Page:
Top positive review
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Le til du skrike! (Laugh till you scream!)
on November 28, 2004
OOOOOOOOOOOOOOOOOOOOOOOOOOOooooh my, this film had me in knots!
Having lived in Norway at one time in my life, I had a strong desire to see this when it turned up at last year's Cork (Ireland) International Film Festival. I try not to miss Scandinavian films when they're on, anyway, but the blurb sounded good, and so I went.
Scandinavian humour is known for being quite black, actually, and is sometimes hard to swallow. There are those who find British humour incomprehensible; they would find Scandinavian humour insurmountable. That is, until they see this film... (You know things will be good when you're laughing hysterically within the first five or ten minutes.)
The story begins with a group of Swedish researchers, who are sent to the cold and frozen wilderness of Norway to observe the daily habits of middle-aged Norwegian bachelors. The premise for this visit is that the researchers are attempting to redesign kitchens for the usage of such characters; the observations will facilitate a more user-friendly remodelling. It isn't too long after the introduction of the 'suits' that the viewer will be rolling on the floor in laughter. This comes about firstly by the inclusion of a bit of rather humorous history: once upon a not-so-long ago, the Swedes drove on the left, and the Norwegians (as they always had done) drove on the right. Consequently, the team of Swedish researchers, fresh from their border crossing into Norway, must suddenly avoid a near head-on collision, which leaves them discombobulated. Viewers familiar with the way the Swedish and the Norwegians are constantly jibing one another will immediately recognise the joke played on a certain group of meatball-lovers!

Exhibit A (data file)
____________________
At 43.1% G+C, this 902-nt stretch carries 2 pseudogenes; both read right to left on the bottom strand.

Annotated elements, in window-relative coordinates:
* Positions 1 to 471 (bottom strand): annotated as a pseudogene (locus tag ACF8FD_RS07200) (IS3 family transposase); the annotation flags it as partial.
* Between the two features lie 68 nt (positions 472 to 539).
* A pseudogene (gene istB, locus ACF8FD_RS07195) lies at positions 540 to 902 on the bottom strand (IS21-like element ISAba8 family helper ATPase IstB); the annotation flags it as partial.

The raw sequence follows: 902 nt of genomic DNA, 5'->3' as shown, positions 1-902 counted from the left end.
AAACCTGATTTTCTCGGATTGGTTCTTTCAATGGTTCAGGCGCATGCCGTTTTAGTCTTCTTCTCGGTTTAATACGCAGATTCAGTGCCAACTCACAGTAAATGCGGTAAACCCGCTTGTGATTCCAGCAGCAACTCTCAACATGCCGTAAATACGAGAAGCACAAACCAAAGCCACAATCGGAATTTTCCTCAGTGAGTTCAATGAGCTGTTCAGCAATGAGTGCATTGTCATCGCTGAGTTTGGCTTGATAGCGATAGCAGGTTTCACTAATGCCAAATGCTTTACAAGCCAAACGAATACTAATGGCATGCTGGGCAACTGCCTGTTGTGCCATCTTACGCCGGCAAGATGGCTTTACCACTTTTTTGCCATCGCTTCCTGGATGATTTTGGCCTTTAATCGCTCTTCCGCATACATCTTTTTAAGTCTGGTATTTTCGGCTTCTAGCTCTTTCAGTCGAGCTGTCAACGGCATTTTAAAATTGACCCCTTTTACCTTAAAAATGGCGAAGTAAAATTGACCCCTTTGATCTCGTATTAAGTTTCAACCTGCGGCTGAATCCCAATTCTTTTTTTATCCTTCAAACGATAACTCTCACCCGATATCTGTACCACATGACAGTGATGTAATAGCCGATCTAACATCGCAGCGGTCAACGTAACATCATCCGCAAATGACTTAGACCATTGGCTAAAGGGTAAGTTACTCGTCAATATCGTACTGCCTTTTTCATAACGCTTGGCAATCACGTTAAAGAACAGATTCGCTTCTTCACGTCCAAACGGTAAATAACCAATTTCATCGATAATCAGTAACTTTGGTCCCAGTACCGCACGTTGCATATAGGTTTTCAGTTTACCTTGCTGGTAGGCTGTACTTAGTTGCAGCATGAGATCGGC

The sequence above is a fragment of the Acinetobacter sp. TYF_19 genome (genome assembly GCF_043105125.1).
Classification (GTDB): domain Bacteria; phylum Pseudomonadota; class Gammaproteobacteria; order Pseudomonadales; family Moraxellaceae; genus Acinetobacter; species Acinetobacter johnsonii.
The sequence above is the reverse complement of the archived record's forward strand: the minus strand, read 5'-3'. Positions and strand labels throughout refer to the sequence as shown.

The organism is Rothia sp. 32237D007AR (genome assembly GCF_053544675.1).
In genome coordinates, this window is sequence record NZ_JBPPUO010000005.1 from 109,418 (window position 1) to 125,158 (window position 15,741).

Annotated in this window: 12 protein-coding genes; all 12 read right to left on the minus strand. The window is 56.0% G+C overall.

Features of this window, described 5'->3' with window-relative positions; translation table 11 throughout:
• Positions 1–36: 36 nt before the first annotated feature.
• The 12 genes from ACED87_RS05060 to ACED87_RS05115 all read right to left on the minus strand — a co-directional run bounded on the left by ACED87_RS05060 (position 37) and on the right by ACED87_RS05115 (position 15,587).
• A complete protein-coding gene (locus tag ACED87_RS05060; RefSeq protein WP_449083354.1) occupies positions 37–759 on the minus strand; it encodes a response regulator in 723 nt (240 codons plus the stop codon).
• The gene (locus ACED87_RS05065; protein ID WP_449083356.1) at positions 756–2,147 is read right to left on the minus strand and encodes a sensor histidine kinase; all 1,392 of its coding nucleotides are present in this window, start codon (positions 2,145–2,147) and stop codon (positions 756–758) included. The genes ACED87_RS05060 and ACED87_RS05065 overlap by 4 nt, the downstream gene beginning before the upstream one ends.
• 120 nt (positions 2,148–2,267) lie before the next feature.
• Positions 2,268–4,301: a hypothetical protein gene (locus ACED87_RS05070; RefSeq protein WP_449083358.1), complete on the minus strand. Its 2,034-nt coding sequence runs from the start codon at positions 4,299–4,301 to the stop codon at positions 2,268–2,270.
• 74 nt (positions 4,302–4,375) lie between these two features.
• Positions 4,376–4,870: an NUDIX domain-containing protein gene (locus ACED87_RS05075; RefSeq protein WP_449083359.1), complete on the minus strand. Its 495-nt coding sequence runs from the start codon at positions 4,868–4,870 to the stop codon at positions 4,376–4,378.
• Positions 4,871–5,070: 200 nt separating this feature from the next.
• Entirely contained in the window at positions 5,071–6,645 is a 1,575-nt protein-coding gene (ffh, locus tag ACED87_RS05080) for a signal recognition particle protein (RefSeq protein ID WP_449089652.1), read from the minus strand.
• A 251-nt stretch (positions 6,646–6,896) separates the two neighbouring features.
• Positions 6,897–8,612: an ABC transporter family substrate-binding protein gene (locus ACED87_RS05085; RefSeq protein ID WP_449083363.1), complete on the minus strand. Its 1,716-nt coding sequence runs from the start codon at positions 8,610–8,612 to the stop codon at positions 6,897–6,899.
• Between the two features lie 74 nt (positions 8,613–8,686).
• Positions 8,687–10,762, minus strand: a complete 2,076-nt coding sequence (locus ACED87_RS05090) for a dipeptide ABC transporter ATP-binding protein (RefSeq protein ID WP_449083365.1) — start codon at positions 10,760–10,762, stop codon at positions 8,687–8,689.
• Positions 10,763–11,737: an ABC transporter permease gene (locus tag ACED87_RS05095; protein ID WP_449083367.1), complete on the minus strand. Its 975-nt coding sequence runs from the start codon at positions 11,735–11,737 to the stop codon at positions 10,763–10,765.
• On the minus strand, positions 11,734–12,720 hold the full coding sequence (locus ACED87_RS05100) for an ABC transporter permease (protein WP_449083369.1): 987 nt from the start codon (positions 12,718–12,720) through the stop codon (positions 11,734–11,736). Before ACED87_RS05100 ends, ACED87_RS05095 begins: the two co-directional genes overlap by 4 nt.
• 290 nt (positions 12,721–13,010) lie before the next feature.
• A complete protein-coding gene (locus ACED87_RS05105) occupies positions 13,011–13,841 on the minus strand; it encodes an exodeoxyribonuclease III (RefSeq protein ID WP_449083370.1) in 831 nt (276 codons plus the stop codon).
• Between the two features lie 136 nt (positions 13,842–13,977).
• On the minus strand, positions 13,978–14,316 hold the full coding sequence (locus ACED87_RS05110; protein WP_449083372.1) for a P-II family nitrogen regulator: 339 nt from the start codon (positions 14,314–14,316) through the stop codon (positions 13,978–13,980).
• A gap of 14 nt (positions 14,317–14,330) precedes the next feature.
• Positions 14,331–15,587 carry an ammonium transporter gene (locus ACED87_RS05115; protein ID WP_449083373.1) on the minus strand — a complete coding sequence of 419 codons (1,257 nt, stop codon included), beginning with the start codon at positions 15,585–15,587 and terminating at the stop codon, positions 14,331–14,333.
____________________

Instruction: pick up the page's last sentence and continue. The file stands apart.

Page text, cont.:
It only gets better. Folke, one of the observers who is destined to spend the next several months in a ridiculously high observation chair, is instructed to observe Isak, a grumpy old man and not-so-willing participant. A battle of the wills... and WITS... soon ensues. With very little dialogue, the dynamic is set by the actions of each character. Will Folke be forced to end the observation? Or will Isak submit? (And how, incidentally, are the others getting on with their studies?)
You won't believe the outcome.
Incidentally, the audience at the CIFF screening went mad for it! They were breathless with laughter, and often could hardly see through their tears of mirth.